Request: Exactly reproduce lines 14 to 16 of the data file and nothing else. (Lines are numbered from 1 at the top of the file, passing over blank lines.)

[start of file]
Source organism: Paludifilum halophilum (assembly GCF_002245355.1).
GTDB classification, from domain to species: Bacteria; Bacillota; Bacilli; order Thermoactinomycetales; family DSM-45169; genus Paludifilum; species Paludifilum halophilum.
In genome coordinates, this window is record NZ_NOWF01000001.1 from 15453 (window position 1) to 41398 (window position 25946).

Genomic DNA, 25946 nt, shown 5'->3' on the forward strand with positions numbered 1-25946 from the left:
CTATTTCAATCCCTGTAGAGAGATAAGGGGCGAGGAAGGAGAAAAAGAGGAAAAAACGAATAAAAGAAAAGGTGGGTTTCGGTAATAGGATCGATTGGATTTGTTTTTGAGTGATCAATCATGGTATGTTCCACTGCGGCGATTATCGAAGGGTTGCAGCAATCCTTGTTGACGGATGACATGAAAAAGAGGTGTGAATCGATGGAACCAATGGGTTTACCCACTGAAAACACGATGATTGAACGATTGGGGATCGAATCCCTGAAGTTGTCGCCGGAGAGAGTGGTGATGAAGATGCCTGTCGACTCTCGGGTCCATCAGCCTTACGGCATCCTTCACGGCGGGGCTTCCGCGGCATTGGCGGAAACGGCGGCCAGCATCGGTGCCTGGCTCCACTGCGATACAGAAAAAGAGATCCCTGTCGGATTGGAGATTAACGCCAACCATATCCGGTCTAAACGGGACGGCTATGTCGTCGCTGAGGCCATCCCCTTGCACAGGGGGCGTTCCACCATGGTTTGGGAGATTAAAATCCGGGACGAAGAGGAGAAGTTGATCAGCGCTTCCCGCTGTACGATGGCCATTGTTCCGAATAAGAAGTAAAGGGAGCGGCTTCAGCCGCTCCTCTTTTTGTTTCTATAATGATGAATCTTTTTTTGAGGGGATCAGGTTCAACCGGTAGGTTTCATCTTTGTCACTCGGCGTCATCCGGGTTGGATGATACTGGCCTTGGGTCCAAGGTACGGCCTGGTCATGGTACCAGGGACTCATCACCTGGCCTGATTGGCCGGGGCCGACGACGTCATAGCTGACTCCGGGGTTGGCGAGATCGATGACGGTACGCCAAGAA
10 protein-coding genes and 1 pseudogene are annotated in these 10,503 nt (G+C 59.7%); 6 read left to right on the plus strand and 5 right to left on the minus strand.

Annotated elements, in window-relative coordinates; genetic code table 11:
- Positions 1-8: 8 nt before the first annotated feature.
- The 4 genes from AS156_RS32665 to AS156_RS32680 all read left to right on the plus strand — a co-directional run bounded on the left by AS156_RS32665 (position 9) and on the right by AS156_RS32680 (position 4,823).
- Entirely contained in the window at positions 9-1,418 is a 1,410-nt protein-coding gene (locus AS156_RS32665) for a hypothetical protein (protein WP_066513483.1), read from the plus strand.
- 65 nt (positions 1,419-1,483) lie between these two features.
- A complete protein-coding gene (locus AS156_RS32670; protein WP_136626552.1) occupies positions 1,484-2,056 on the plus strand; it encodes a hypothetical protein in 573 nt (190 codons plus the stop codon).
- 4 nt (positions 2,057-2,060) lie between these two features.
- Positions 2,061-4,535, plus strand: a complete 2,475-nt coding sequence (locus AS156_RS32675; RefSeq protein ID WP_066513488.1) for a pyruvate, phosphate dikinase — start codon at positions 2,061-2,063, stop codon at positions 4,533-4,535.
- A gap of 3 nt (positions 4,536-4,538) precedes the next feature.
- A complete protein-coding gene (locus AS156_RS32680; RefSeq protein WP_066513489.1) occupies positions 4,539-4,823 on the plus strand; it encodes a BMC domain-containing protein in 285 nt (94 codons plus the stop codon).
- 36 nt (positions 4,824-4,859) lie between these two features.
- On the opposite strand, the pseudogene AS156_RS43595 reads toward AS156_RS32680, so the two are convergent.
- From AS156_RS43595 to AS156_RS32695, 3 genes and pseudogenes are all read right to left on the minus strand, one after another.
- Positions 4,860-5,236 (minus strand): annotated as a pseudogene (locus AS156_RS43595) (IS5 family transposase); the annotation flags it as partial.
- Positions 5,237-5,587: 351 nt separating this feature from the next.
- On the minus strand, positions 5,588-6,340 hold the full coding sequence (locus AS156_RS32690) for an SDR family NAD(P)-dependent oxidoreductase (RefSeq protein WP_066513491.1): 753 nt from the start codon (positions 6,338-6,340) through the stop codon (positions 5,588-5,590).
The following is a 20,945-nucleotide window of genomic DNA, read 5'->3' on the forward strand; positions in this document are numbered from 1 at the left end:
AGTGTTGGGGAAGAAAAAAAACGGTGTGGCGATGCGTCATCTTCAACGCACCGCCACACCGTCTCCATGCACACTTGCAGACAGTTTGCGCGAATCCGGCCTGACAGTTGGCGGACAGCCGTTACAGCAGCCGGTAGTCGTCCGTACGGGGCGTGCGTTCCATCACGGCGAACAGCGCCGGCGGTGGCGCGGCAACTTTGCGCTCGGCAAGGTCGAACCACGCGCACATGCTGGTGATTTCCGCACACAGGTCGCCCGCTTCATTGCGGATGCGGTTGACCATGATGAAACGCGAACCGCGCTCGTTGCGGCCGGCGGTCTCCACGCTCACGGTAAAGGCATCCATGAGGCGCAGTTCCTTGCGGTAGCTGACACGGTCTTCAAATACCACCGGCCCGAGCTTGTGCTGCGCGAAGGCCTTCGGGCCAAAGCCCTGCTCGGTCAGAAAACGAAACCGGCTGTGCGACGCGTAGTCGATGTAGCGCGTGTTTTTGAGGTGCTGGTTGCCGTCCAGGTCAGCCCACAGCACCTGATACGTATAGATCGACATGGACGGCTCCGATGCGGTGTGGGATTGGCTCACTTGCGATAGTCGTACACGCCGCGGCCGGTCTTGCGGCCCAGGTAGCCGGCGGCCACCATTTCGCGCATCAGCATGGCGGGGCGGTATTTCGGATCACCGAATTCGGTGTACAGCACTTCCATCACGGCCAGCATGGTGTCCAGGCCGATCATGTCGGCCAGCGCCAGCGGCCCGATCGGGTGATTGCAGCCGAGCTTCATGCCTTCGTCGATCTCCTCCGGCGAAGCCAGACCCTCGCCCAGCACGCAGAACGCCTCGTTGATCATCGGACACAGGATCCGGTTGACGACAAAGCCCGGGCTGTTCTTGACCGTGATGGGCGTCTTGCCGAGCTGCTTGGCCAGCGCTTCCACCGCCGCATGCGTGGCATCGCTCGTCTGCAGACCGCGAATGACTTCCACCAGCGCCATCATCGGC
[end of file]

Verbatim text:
- Positions 2,061-4,535, plus strand: a complete 2,475-nt coding sequence (locus AS156_RS32675; RefSeq protein ID WP_066513488.1) for a pyruvate, phosphate dikinase — start codon at positions 2,061-2,063, stop codon at positions 4,533-4,535.
- A gap of 3 nt (positions 4,536-4,538) precedes the next feature.
- A complete protein-coding gene (locus AS156_RS32680; RefSeq protein WP_066513489.1) occupies positions 4,539-4,823 on the plus strand; it encodes a BMC domain-containing protein in 285 nt (94 codons plus the stop codon).